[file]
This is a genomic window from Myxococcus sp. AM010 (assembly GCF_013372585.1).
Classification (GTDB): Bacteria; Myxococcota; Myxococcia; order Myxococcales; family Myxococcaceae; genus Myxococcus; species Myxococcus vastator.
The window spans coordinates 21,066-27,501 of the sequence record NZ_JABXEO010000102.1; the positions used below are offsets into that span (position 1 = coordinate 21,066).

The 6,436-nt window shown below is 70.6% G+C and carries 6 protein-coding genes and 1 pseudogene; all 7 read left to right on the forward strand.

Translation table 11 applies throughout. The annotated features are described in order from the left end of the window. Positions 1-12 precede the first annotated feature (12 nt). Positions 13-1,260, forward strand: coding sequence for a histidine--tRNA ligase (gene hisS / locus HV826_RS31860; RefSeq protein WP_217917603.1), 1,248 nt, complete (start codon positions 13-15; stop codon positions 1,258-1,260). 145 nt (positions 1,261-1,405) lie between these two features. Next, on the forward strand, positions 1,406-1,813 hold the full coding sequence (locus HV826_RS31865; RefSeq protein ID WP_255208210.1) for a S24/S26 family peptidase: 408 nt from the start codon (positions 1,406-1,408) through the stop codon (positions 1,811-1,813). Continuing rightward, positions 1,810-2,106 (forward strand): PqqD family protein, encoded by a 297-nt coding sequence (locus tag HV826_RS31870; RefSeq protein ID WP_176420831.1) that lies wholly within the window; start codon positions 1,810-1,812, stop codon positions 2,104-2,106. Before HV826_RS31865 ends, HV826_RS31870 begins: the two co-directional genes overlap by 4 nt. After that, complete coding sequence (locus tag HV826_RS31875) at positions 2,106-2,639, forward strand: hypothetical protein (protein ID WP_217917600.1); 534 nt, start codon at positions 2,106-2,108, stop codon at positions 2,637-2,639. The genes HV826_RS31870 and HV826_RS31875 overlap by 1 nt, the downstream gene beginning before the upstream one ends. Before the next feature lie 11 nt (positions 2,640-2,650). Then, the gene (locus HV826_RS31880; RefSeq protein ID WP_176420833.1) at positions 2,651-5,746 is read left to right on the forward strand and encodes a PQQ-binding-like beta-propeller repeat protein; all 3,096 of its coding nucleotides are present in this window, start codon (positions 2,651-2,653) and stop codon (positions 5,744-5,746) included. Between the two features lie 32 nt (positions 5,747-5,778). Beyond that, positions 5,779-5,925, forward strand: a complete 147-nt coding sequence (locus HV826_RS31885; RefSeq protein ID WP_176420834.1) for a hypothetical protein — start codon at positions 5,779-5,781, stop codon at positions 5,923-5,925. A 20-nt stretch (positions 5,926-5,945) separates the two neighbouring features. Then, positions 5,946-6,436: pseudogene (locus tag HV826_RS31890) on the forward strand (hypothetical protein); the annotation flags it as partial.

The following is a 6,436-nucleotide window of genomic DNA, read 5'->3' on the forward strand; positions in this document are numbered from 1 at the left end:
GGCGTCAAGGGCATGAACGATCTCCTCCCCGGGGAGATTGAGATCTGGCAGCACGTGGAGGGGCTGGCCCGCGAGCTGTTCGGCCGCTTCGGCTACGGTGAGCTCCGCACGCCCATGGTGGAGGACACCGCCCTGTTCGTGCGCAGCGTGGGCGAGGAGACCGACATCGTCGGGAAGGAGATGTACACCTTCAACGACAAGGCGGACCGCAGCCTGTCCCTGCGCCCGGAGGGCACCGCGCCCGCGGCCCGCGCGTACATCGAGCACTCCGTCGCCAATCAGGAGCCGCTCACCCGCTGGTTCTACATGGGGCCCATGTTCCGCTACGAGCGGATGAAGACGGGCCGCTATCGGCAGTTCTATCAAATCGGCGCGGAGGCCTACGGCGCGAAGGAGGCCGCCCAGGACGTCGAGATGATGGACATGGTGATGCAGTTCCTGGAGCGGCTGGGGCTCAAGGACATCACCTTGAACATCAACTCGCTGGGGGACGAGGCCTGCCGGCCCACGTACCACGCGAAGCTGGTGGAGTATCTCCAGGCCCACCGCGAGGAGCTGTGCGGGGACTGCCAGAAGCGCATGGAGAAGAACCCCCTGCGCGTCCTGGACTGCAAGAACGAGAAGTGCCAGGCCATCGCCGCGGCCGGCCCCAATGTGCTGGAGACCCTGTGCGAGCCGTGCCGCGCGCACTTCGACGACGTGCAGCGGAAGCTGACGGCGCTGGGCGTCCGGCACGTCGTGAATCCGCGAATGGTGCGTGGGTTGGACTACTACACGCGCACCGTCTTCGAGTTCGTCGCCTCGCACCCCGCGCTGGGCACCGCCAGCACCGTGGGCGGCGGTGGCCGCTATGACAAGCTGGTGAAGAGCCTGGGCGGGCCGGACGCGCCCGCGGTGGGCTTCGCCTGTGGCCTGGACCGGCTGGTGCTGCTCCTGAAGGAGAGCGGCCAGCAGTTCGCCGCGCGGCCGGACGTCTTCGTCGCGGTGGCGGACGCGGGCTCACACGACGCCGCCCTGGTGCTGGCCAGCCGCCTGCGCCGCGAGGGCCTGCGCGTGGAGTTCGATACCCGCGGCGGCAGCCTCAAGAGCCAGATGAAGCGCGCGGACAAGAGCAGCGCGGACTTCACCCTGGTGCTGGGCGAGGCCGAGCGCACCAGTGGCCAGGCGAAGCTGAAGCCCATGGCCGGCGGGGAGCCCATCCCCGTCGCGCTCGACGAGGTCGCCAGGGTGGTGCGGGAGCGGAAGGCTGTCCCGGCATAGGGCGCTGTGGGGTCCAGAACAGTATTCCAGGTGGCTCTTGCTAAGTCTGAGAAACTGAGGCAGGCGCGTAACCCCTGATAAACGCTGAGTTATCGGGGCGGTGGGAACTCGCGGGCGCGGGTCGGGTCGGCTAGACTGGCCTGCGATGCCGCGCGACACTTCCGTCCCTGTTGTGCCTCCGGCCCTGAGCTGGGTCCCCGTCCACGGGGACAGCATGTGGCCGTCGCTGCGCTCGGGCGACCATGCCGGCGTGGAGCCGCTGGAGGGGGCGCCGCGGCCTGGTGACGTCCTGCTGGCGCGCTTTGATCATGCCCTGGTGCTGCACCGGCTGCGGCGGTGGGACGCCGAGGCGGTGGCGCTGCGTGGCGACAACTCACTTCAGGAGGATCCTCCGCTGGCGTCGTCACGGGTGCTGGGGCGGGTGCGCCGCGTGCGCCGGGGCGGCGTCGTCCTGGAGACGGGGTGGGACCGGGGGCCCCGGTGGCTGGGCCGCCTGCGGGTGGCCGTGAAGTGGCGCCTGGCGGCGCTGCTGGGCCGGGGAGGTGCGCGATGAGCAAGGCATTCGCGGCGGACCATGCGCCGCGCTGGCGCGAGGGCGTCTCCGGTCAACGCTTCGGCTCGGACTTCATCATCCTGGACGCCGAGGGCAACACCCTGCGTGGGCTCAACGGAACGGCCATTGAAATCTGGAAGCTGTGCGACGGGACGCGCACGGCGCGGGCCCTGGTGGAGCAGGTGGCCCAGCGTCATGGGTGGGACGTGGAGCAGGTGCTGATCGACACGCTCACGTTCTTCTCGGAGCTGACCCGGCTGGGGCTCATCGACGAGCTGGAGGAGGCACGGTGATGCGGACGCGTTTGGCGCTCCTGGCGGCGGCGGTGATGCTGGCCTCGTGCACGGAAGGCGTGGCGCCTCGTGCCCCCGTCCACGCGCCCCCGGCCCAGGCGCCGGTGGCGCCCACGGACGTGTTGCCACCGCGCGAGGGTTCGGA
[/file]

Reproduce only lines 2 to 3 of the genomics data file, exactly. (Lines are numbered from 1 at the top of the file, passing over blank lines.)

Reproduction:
Classification (GTDB): Bacteria; Myxococcota; Myxococcia; order Myxococcales; family Myxococcaceae; genus Myxococcus; species Myxococcus vastator.
The window spans coordinates 21,066-27,501 of the sequence record NZ_JABXEO010000102.1; the positions used below are offsets into that span (position 1 = coordinate 21,066).